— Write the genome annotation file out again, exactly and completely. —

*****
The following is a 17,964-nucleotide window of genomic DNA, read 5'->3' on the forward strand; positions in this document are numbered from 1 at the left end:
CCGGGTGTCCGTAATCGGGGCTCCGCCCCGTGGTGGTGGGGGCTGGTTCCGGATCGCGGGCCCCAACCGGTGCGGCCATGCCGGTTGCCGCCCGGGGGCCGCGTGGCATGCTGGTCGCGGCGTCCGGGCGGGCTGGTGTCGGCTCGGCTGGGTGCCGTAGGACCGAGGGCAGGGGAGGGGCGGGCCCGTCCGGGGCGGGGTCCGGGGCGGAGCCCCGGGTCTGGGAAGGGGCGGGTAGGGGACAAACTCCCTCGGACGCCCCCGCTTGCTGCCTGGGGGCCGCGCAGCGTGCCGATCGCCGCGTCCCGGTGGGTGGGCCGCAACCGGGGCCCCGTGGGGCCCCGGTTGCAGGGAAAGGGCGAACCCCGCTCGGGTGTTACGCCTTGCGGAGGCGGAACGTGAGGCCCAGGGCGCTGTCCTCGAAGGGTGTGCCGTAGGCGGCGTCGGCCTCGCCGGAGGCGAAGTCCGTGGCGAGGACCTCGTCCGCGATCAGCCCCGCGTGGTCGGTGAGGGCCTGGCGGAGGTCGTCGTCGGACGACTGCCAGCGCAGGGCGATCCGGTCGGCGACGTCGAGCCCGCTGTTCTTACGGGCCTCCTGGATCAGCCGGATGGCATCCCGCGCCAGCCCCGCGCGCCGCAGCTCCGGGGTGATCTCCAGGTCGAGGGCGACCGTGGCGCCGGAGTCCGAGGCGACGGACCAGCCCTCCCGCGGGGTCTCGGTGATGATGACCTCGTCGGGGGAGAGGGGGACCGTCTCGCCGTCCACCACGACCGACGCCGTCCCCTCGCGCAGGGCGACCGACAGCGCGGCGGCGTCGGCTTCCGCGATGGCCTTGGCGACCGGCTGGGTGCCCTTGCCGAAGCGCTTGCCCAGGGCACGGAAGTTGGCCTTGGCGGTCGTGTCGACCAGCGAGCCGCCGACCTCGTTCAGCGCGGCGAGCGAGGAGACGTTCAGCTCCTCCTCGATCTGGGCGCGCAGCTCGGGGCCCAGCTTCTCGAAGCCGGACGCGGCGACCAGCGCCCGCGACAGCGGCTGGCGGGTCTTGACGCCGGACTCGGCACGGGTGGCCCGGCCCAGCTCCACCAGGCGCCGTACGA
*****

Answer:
The following is a 17,964-nucleotide window of genomic DNA, read 5'->3' on the forward strand; positions in this document are numbered from 1 at the left end:
CCGGGTGTCCGTAATCGGGGCTCCGCCCCGTGGTGGTGGGGGCTGGTTCCGGATCGCGGGCCCCAACCGGTGCGGCCATGCCGGTTGCCGCCCGGGGGCCGCGTGGCATGCTGGTCGCGGCGTCCGGGCGGGCTGGTGTCGGCTCGGCTGGGTGCCGTAGGACCGAGGGCAGGGGAGGGGCGGGCCCGTCCGGGGCGGGGTCCGGGGCGGAGCCCCGGGTCTGGGAAGGGGCGGGTAGGGGACAAACTCCCTCGGACGCCCCCGCTTGCTGCCTGGGGGCCGCGCAGCGTGCCGATCGCCGCGTCCCGGTGGGTGGGCCGCAACCGGGGCCCCGTGGGGCCCCGGTTGCAGGGAAAGGGCGAACCCCGCTCGGGTGTTACGCCTTGCGGAGGCGGAACGTGAGGCCCAGGGCGCTGTCCTCGAAGGGTGTGCCGTAGGCGGCGTCGGCCTCGCCGGAGGCGAAGTCCGTGGCGAGGACCTCGTCCGCGATCAGCCCCGCGTGGTCGGTGAGGGCCTGGCGGAGGTCGTCGTCGGACGACTGCCAGCGCAGGGCGATCCGGTCGGCGACGTCGAGCCCGCTGTTCTTACGGGCCTCCTGGATCAGCCGGATGGCATCCCGCGCCAGCCCCGCGCGCCGCAGCTCCGGGGTGATCTCCAGGTCGAGGGCGACCGTGGCGCCGGAGTCCGAGGCGACGGACCAGCCCTCCCGCGGGGTCTCGGTGATGATGACCTCGTCGGGGGAGAGGGGGACCGTCTCGCCGTCCACCACGACCGACGCCGTCCCCTCGCGCAGGGCGACCGACAGCGCGGCGGCGTCGGCTTCCGCGATGGCCTTGGCGACCGGCTGGGTGCCCTTGCCGAAGCGCTTGCCCAGGGCACGGAAGTTGGCCTTGGCGGTCGTGTCGACCAGCGAGCCGCCGACCTCGTTCAGCGCGGCGAGCGAGGAGACGTTCAGCTCCTCCTCGATCTGGGCGCGCAGCTCGGGGCCCAGCTTCTCGAAGCCGGACGCGGCGACCAGCGCCCGCGACAGCGGCTGGCGGGTCTTGACGCCGGACTCGGCACGGGTGGCCCGGCCCAGCTCCACCAGGCGCCGTACGA